Impressive plans for new village hall in Ellingham submitted to Northumberland County Council
Plans have been lodged to build a new community facility in a north Northumberland village.
An application has been submitted to Northumberland County Council seeking permission to demolish the existing village hall in Ellingham and replace it with a new building, including a new access and parking area, plus solar panels on the roof.
A design and access statement explains that the current hall, which was originally a reading room around the time of the First World War, is much loved in the village and has had many functions.
But while ‘it is still regularly used, its size at 88m² imposes limitations on its use and the fabric of the building is in very poor condition. Its facilities (kitchen and toilets) are not up to current standards and the main entrance does not meet accessibility standards.’
The site is part of the Ellingham Estate, which has agreed to increase the area of the plot and the length of the lease ‘in order to facilitate the construction of a larger and better quality building fit for the the 21st century’.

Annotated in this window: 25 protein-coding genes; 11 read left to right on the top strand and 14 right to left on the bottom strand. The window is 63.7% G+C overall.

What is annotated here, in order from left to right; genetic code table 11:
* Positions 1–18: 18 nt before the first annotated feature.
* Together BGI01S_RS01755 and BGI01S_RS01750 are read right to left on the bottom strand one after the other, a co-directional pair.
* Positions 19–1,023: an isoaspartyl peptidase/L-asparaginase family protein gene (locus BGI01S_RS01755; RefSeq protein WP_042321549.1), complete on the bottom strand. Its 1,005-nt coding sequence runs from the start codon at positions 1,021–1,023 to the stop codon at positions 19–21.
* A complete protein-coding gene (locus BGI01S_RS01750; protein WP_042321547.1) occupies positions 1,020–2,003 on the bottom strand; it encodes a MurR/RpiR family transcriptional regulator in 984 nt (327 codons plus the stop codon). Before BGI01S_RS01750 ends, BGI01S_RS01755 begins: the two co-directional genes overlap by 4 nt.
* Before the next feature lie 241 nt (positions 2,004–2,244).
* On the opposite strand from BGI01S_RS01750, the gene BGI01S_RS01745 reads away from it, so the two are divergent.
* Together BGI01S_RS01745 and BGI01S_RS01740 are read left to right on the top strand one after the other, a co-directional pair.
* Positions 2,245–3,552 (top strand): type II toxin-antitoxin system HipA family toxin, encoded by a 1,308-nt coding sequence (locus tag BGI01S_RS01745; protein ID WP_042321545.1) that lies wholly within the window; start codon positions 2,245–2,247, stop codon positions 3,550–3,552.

The additional land will allow for parking spaces for 20 cars, including two disabled bay, with a new access to be created as well.
The design statement says that the new facility has been designed in response to the brief from the village hall management committee, which wanted a hall ‘which will be cost-effective in build cost and running costs while being suitable for a wide variety of uses’.
The single-storey building would feature a 14-metre by seven-and-a-half-metre main hall with two store rooms, a covered entrance, a central lobby, a meeting room (also suitable as a bar serving the main hall), a kitchen with serving hatch into the hall, and toilets, including a separate accessible toilet.
The new building has been positioned to the rear of the existing hall which would allow its use to continue throughout the construction period.
The document concludes that the new hall would ‘improve the provision of village facilities and the sustainability of Ellingham as a community’.